As a side note, I discuss some other options for implementing the MaxPool operator using a custom Layer builder class in this forum thread. Not sure if that would be helpful to you.

Hello @xchoo, thanks for the stack-overflow source, and for your suggestion to use np.reshape; I checked, it maintains the order of the matrix same as before, after flattening it.

With respect to the following,

yes, looks like it maintains the order of connection creation, I thought that it would maintain the actual hierarchical order of connections. And yes, I agree with the following, thanks for reminding!

With respect to the comment below:

sorry, but it doesn’t seem to be happening in my case. Here’s the Converter code I experimented with:

ndl_model = nengo_dl.Converter(model, 
                               swap_activations={tf.nn.relu: nengo.SpikingRectifiedLinear()},
                               scale_firing_rates=100,
                               synapse=0.005)

and as you can see, synapse is not None. I believe, this synapse parameter becomes relevant at the synaptic connection to the Ensembles, and not to the Nodes (as Nodes aren’t supposed to represent a group of neurons, thus no synaptic connection required… right?). Thus, changing the synapse value in Converter will have effect on the input to the Ensembles, i.e. filtering the spikes accordingly.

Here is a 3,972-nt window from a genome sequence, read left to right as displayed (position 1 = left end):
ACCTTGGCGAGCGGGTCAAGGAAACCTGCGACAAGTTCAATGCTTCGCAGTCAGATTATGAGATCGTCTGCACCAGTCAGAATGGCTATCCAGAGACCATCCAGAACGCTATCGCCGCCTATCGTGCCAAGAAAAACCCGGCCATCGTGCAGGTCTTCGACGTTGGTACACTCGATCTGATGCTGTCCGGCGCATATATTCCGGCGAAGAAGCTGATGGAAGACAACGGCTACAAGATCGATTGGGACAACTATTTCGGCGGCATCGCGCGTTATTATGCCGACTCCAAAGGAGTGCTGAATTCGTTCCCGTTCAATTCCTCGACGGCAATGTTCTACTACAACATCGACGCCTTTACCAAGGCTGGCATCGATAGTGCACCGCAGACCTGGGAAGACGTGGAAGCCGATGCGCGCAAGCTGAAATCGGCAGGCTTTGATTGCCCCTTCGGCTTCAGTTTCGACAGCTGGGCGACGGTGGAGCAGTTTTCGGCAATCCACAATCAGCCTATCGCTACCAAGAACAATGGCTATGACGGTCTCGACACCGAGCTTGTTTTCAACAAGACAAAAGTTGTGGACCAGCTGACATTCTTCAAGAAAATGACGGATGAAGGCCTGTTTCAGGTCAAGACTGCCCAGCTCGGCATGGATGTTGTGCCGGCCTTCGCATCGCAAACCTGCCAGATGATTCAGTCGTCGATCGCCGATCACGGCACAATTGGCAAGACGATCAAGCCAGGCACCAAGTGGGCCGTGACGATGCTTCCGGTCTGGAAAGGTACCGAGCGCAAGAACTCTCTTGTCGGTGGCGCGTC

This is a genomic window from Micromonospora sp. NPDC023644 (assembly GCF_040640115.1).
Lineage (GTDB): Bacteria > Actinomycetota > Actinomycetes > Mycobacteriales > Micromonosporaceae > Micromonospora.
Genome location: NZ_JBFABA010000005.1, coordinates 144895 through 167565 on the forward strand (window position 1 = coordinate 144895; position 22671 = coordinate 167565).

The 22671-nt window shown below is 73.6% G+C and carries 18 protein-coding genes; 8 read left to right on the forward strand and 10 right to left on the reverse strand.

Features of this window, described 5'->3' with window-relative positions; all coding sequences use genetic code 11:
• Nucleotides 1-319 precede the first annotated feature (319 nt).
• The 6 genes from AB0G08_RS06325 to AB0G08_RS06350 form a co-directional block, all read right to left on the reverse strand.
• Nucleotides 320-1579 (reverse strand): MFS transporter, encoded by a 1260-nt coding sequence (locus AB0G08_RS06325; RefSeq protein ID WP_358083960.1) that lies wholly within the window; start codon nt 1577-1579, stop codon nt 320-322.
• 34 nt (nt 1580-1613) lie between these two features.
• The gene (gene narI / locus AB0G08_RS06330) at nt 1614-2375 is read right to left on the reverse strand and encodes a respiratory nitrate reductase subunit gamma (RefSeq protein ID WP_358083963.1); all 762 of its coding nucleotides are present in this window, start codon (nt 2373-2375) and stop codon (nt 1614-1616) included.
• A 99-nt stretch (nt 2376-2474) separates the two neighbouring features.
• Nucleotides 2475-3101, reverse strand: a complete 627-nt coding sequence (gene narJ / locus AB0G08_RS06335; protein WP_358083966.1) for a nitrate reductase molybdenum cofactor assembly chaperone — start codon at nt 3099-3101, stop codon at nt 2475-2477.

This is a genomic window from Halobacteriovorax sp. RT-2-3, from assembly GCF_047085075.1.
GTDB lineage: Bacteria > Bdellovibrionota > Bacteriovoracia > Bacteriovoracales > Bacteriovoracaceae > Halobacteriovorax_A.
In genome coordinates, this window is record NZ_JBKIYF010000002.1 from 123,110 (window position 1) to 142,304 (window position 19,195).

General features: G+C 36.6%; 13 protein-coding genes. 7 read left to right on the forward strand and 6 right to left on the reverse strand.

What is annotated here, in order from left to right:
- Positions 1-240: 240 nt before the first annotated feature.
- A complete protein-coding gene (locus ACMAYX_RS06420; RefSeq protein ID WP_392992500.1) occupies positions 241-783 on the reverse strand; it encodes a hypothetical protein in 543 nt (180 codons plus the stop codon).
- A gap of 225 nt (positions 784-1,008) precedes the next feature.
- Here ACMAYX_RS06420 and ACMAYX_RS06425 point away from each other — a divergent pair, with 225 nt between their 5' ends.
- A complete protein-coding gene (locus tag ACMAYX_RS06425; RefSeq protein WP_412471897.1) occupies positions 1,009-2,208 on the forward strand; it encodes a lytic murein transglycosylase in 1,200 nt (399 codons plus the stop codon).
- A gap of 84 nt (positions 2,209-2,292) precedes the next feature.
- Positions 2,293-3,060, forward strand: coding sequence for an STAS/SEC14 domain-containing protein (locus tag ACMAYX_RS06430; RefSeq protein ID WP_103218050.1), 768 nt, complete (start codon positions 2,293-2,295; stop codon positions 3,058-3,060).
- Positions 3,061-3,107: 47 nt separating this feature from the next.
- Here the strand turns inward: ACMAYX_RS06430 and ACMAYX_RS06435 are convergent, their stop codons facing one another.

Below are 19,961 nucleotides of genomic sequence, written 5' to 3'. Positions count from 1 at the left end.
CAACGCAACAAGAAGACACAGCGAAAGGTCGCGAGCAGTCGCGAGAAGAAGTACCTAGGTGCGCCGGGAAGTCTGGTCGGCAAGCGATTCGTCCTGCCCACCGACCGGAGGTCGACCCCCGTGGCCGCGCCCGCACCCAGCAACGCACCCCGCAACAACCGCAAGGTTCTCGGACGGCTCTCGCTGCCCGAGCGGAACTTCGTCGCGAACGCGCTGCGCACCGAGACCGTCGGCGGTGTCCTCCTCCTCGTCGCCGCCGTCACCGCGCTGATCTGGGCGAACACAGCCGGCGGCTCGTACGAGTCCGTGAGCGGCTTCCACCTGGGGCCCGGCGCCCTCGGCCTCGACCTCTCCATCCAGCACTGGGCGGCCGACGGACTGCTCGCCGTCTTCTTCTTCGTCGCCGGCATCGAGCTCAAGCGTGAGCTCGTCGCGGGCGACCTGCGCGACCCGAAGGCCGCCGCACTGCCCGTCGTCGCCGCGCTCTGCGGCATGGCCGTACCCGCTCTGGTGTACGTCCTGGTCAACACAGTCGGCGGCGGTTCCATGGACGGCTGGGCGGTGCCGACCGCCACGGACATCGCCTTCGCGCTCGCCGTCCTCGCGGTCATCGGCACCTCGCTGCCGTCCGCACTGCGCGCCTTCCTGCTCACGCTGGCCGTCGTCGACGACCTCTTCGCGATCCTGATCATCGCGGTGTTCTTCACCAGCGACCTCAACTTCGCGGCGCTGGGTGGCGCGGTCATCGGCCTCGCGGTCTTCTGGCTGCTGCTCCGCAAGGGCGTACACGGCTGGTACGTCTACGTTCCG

I ran my code right now, and it produces the same non-filtered spike amplitudes (as the output of the first conv0 layer which is the supposed input to the max_pool layer) with synapse = 0.005 in the Converter.

Unfortunately, ndl_model.layers[max_pool].probeable produces the output ('output',), thus I cannot Probe the “input” to the max_pool TensorNode, and have to rely on the output of the previous conv0 layer (probing it with a synapse None to check the actual output) as done by conv0_lyr_otpt = nengo.Probe(ndl_model.layers[conv0], attr="output") (default Probe synapse is None).

If there’s a way to probe the “input” to the max_pool TensorNode directly, please let me know. I can confirm that after modifying the connection though, I can see unfiltered spike amplitude input to the custom new_node as follows:

Code: